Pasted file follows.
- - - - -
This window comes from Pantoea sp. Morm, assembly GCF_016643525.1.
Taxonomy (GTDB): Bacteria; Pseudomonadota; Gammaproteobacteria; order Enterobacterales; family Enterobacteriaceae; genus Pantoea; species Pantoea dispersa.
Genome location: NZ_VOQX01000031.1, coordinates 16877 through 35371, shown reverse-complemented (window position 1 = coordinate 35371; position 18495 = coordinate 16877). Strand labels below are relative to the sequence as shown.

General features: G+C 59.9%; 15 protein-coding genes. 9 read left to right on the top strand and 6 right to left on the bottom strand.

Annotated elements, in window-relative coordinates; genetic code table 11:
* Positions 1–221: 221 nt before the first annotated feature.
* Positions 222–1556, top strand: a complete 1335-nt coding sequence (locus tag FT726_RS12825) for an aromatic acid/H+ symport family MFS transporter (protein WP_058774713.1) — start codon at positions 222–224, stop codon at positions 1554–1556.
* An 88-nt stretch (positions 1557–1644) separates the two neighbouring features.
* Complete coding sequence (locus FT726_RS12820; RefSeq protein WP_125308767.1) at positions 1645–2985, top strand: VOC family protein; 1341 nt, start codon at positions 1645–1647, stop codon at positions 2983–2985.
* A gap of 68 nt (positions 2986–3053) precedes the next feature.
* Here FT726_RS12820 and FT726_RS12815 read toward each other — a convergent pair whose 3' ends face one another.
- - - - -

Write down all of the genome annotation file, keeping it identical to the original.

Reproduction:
This window comes from Pantoea sp. Morm, assembly GCF_016643525.1.
Taxonomy (GTDB): Bacteria; Pseudomonadota; Gammaproteobacteria; order Enterobacterales; family Enterobacteriaceae; genus Pantoea; species Pantoea dispersa.
Genome location: NZ_VOQX01000031.1, coordinates 16877 through 35371, shown reverse-complemented (window position 1 = coordinate 35371; position 18495 = coordinate 16877). Strand labels below are relative to the sequence as shown.

General features: G+C 59.9%; 15 protein-coding genes. 9 read left to right on the top strand and 6 right to left on the bottom strand.

Annotated elements, in window-relative coordinates; genetic code table 11:
* Positions 1–221: 221 nt before the first annotated feature.
* Positions 222–1556, top strand: a complete 1335-nt coding sequence (locus tag FT726_RS12825) for an aromatic acid/H+ symport family MFS transporter (protein WP_058774713.1) — start codon at positions 222–224, stop codon at positions 1554–1556.
* An 88-nt stretch (positions 1557–1644) separates the two neighbouring features.
* Complete coding sequence (locus FT726_RS12820; RefSeq protein WP_125308767.1) at positions 1645–2985, top strand: VOC family protein; 1341 nt, start codon at positions 1645–1647, stop codon at positions 2983–2985.
* A gap of 68 nt (positions 2986–3053) precedes the next feature.
* Here FT726_RS12820 and FT726_RS12815 read toward each other — a convergent pair whose 3' ends face one another.